When I had about two hours left to walk to the train station I decided to stop and get some lunch. At that point I could spend about 45 minutes eating and still make it on time to catch the train. As I was wrapping up things at the Chinese restaurant, the couple at the table next to mine inquired about where I was walking to, and before you know it, I was in serious danger of missing my train. I ended up making it with three minutes to spare. 

The train ride took an hour to reach the Central station in downtown Brisbane. My hotel is a few blocks from the station and will be my resting place for the next three nights. Tomorrow I’ll take the train back out to Coomera Station and walk to Loganlea Station. That’s a 20 mile day. Then on Friday I’ll walk the last 18 miles from Loganlea to downtown Brisbane.  

So that’s the plan. Two more days of walking and then I’ll be heading home. JB. 

Plenty of theme and water parks along my route today.

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Day 73

Start:  Tweed Heads

Finish:  Surfers Paradise

Distance:  15

Total:  1156

Today was one long, continuous, flat sidewalk. It’s a good thing I had the sidewalk because the traffic was bumper-to-bumper and there was road construction everywhere.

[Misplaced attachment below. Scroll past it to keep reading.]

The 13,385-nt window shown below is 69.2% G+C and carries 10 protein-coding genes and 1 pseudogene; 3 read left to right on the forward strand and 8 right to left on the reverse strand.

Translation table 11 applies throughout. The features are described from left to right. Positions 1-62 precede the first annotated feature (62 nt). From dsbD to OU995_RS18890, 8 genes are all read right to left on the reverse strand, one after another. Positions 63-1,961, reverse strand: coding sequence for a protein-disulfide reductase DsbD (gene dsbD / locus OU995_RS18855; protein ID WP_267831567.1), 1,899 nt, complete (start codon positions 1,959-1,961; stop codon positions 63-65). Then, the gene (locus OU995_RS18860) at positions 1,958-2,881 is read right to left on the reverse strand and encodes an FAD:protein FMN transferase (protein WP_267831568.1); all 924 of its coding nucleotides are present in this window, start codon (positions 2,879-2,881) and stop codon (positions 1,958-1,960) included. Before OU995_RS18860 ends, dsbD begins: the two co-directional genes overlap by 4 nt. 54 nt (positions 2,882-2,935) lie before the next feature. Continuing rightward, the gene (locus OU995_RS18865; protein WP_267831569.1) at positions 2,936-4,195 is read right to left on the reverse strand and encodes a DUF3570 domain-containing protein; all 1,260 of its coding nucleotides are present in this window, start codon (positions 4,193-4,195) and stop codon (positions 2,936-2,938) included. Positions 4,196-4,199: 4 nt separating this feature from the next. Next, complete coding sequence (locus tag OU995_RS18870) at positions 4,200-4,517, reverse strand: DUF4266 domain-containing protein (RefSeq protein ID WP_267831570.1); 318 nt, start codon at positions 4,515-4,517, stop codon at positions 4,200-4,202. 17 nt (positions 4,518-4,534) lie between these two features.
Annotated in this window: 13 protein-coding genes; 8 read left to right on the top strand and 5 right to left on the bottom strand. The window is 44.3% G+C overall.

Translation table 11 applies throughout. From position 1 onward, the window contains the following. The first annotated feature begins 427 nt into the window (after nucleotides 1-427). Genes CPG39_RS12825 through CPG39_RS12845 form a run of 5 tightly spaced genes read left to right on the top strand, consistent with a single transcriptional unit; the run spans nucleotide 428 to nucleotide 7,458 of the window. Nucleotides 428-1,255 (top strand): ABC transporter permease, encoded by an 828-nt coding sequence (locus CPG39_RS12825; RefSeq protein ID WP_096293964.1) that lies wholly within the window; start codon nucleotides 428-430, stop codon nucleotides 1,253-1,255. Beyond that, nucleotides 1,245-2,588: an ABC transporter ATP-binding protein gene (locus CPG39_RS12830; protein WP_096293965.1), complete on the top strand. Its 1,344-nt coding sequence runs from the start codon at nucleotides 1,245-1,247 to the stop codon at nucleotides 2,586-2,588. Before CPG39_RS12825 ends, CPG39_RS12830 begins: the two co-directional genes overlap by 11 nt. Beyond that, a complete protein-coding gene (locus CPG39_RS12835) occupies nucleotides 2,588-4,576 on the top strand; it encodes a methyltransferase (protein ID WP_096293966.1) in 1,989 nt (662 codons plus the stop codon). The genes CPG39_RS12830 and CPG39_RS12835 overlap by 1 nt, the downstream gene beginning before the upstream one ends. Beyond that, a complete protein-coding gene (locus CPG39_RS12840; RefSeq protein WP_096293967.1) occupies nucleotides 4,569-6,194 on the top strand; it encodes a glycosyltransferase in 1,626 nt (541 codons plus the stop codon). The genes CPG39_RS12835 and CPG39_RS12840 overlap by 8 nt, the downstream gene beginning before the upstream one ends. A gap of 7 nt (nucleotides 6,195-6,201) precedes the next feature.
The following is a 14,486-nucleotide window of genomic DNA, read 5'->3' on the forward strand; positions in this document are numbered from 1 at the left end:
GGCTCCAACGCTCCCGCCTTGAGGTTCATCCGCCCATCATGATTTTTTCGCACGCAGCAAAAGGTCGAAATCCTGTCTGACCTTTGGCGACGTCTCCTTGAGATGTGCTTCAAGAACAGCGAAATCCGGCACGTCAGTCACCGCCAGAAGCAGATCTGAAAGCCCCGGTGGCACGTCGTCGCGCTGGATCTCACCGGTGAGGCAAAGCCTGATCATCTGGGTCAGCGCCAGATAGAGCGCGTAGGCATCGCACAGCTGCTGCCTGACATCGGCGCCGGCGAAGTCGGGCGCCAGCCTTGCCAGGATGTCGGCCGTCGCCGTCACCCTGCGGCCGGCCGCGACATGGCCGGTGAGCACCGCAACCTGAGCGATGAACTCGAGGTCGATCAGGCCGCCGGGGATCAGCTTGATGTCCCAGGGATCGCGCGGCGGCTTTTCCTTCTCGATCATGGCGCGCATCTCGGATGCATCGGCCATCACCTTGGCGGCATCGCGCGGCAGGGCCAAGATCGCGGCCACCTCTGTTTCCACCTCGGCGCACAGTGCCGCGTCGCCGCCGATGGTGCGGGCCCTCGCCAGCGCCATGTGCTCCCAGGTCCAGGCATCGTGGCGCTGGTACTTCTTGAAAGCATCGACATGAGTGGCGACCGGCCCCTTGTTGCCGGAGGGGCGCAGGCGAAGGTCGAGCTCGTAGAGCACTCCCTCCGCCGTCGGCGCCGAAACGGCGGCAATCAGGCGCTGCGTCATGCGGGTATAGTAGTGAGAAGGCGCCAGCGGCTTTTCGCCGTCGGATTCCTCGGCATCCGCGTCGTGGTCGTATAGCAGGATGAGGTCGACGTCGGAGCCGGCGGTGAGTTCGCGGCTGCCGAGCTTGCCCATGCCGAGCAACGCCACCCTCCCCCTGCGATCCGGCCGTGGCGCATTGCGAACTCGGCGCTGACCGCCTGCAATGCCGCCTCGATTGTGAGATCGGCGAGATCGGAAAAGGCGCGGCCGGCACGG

Last night’s motel in Tweed Heads was literally one block from the state line between New South Wales and Queensland. NSW and Queensland are in the same time zone, but NSW does daylight savings time and Queensland does not. So I knew that immediately after leaving my motel this morning I would be moving my watch back one hour. With that in mind I intentionally left an hour later than normal. I walked out at 9:00, went across the street for breakfast, started walking at 9:30, moved my watch back an hour, and suddenly found myself an hour ahead. 

Like I said, I was walking on sidewalks and bike paths all day. Just a block to my right was the beach with a pedestrian walkway so for about 4-5 miles I moved over onto the beach walkway. It was a nice change and got me away from the noisy traffic.